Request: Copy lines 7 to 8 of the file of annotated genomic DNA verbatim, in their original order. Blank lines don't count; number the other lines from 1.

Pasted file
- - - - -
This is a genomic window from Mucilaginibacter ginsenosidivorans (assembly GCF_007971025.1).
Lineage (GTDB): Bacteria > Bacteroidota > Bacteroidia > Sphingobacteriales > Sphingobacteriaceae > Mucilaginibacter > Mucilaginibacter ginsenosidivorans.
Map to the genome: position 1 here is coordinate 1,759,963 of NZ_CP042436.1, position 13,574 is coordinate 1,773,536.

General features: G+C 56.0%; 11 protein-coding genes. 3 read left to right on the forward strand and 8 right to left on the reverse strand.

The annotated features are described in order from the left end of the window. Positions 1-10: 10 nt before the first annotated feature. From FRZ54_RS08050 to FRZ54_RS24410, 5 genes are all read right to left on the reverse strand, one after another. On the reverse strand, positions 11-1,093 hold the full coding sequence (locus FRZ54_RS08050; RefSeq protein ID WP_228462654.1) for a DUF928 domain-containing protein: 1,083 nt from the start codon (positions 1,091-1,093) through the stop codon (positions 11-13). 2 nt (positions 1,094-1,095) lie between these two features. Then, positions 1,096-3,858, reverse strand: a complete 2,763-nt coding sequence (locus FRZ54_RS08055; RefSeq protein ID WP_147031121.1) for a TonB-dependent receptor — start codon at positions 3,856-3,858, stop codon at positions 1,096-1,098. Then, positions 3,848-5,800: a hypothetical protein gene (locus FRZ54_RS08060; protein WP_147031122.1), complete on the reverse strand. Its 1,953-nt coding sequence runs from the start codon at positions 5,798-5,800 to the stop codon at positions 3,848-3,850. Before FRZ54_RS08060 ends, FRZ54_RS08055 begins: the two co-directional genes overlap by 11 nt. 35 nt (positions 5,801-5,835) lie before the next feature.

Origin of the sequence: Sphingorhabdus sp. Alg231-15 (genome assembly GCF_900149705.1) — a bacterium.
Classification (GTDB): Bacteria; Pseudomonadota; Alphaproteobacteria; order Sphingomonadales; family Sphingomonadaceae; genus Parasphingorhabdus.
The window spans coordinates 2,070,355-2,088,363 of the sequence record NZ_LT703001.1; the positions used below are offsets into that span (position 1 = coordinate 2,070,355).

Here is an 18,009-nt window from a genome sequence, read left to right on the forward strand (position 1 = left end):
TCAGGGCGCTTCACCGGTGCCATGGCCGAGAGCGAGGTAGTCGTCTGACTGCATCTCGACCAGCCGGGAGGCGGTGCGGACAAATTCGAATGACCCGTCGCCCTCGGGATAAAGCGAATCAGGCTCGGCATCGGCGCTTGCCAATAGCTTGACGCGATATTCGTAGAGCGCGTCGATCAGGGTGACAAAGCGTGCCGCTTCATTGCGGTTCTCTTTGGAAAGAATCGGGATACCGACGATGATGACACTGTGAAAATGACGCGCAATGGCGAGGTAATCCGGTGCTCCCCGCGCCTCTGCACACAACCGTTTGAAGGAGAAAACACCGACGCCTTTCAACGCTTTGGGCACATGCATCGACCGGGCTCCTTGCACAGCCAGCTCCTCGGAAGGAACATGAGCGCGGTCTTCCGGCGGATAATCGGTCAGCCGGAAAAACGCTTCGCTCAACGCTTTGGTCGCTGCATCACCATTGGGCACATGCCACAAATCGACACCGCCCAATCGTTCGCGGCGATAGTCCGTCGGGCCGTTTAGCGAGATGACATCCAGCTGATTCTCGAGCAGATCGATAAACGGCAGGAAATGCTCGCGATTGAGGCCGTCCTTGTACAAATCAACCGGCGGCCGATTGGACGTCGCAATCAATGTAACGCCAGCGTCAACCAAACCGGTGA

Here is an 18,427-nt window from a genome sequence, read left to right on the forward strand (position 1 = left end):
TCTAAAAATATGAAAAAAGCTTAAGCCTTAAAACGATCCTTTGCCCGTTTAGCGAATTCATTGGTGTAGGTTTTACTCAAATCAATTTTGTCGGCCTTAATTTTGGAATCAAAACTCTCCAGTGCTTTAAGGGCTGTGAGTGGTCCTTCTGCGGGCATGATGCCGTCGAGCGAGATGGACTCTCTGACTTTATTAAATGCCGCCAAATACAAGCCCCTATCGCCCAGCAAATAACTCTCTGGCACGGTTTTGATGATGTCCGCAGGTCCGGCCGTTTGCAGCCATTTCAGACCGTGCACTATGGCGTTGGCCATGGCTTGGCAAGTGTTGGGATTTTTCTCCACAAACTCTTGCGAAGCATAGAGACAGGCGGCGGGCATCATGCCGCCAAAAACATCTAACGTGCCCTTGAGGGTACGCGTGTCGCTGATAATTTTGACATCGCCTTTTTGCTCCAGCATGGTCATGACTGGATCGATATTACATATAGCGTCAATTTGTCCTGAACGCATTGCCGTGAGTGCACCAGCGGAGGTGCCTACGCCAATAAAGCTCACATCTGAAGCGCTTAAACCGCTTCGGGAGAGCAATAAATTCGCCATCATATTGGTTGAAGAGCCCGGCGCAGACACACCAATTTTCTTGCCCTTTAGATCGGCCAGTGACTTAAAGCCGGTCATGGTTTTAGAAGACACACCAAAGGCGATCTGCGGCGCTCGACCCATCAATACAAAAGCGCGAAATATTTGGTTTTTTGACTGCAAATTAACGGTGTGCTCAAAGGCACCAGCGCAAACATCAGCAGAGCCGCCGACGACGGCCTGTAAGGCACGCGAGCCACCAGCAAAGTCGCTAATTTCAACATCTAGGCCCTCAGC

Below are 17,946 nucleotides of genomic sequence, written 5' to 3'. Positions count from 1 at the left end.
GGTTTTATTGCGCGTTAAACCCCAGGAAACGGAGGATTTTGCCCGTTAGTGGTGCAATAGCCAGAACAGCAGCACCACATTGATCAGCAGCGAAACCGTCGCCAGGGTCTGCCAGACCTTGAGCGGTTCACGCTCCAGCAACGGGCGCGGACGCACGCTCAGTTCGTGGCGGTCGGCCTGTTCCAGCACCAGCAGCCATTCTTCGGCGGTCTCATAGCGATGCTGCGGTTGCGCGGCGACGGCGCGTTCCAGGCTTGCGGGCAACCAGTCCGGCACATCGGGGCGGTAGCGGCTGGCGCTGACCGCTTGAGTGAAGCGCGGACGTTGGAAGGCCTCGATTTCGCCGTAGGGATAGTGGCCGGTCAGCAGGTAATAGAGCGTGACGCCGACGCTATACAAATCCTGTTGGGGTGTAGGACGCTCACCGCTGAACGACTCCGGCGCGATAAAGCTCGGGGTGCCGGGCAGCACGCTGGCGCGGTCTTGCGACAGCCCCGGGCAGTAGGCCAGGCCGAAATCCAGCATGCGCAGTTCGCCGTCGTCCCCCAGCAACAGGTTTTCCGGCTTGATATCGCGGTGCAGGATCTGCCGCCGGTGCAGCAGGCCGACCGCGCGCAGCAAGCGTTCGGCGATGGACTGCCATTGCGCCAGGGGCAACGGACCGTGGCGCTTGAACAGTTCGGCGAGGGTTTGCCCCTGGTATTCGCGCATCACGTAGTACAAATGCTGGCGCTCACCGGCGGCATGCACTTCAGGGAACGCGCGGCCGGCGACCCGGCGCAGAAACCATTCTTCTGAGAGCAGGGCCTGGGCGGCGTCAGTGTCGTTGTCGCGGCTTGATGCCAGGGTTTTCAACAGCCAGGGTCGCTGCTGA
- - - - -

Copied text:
Classification (GTDB): Bacteria; Pseudomonadota; Alphaproteobacteria; order Sphingomonadales; family Sphingomonadaceae; genus Parasphingorhabdus.
The window spans coordinates 2,070,355-2,088,363 of the sequence record NZ_LT703001.1; the positions used below are offsets into that span (position 1 = coordinate 2,070,355).